In London these days, you can’t help but run into one of celebrity-chef Jamie Oliver’s many shiny new restaurants. These outposts of casual upscale dining are both billboard and beachhead for Oliver’s so-called food revolution–a movement that’s built on the work of many before him but that’s brought the issues of healthier eating and local organic farming into sharp focus across London and around the world.
The secret behind the success: Nutbourne farm and vineyard in West Sussex. Besides providing seasonal produce and meat for the Gladwin brothers’ restaurants, Nutbourne was where they were raised. Growing up on the farm clearly gave them an appreciation for the rich palette of seasonal flavors (both domesticated and wild) that now serve as the foundation of many of the dishes found in both restaurants–not to mention an approach to cooking that encourages the sustainable and creative maximization of whatever’s on hand.
With the eldest brother Oliver as the head chef, Richard the business manager, and the youngest brother Gregory the farm manager, Rabbit’s cuisine is the product of a loose and cooperative division of labor that lets each brother focus on their area of expertise while allowing inspiration for finding new ways to express the flavors of the English countryside on Rabbit’s constantly changing menu to come from anywhere: a sudden garden bounty, a kitchen discovery, a farmers market foray, a lucky wild foraging find, a hunting trip, a conversation with a fellow chef, or perhaps even an idea from a customer.
At the top of the menu is the only listed beverage: the daily loosener, which on my visit was the Apple Bite cocktail. Served in a kitschy boot-shaped glass and made from gin, apple, vanilla, star anise and soda, the concoction was refreshing in every way, appropriately loosening me up after hours of traipsing around the city and sufficiently opening my mind with intriguing hints of exotic flavors to get me primed for the parade of delights that was to come.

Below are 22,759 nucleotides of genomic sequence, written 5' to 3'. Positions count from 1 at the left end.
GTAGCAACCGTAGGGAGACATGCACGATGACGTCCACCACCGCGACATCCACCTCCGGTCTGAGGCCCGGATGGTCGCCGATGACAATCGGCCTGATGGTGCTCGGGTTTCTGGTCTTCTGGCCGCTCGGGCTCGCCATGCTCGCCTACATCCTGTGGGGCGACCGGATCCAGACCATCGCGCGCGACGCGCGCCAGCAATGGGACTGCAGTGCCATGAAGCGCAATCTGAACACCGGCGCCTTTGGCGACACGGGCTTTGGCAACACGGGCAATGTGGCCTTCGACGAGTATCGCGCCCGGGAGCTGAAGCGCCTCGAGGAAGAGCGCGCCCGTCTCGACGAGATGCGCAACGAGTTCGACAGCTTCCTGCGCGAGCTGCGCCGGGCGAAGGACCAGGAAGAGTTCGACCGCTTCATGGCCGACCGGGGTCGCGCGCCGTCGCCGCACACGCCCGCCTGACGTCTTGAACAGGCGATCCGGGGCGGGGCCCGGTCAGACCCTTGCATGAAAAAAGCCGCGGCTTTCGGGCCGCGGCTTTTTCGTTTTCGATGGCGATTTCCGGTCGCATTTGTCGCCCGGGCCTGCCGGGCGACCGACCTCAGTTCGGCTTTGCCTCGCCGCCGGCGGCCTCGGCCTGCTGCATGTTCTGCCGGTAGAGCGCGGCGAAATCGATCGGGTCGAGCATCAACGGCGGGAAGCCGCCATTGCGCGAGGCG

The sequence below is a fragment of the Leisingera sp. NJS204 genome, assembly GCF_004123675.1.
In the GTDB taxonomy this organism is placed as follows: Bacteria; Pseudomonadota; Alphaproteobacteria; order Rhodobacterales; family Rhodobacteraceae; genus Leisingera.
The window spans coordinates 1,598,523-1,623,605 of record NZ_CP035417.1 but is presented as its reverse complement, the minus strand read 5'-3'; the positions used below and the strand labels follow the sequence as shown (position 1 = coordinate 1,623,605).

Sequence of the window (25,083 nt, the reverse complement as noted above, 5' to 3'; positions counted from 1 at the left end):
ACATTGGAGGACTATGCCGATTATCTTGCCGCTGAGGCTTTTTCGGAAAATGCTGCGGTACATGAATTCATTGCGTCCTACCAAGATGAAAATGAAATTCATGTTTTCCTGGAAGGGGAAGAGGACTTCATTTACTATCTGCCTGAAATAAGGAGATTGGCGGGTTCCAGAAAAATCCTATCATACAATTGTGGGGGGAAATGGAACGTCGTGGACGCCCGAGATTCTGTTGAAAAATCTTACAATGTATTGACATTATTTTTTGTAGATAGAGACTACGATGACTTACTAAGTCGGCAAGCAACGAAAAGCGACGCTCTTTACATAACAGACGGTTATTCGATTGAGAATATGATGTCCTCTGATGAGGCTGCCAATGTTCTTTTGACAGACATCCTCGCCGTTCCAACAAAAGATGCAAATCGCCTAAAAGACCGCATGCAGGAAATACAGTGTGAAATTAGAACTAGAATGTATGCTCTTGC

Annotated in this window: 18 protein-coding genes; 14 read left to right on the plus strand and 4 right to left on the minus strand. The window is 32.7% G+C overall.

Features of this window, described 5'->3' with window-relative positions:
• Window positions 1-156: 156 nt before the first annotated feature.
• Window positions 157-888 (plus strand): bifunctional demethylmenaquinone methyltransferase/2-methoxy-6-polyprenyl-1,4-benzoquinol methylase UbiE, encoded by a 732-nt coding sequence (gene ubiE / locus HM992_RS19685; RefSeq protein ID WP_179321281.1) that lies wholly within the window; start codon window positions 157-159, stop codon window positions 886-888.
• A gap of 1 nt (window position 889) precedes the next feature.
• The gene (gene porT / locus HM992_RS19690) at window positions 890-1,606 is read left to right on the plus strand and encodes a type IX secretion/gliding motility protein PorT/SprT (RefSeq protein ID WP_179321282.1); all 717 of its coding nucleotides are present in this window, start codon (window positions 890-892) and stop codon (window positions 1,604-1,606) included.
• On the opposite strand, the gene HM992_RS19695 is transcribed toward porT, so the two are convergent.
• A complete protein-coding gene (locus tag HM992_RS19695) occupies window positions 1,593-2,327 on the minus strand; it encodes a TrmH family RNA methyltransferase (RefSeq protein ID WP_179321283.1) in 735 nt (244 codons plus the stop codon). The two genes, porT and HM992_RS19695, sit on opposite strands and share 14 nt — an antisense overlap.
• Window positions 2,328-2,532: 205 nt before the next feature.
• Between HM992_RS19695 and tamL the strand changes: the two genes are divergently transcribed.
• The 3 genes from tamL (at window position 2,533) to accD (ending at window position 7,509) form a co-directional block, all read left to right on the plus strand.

The beetroot crisp was a foamy little dream of a thing tucked into a cloud of whipped goat cheese and quince jam that passed by my taste buds like a summer breeze. More substantial but no less ephemeral was the cod rillette, served cold and chopped with lemon on a caraway crisp. Its mild fishiness was offset with the bright lemon, a sprig of dill, and some kind of light cream that bound it all together just long enough to get into my mouth before dissolving into nothing but memory.
Bringing this warm-up round to a close was a morsel of moist rabbit confit filled with savory poppy seeds (that must have been pickled–because they popped like caviar when chewed) and served with the lingering kiss of a tarragon sprig. I barely had time to savor this playful and artfully textural amuse-bouche before I was presented with what would be one of the best parts of the night.
Cures (for cured meats and veggies) occupy a whole section of the Rabbit menu and the first one I was served, the gin-cured trout, showed why. Served with pickled carrots, horseradish curd, and rapeseeds that deftly cut through the fat and salty trout flavors, this fish was a jaw-dropping revelation. The meat was pink, moist, thick: redolent of both Scandinavian and Japanese cooking and altogether satisfying in an almost primal way. The dish paired extremely well with the crisp house white wine (made at Nutbourne). Not ordering more required extreme self restraint.
It was becoming apparent that there was constant communication between the floor staff and kitchen because, again, almost as soon as the last bit of chorizo was swallowed, the first of my fast cooked plates arrived: a fried paprika cuttlefish served with black bean paste, almonds, sweet chili sauce, and topped with red-vein sorrel microgreens. While I was impressed with the commitment to timing, the dish wasn’t my favorite. The cuttlefish was lightly breaded, and the bean paste was a nice, if a bit overpowered, complement to the lightly fried fish but the very simple and strong sweet chili sauce sent the whole dish careening straight into a fairly routine Asian flavor territory. It struck a slightly off-key note for a meal filled with otherwise unique flavor combinations.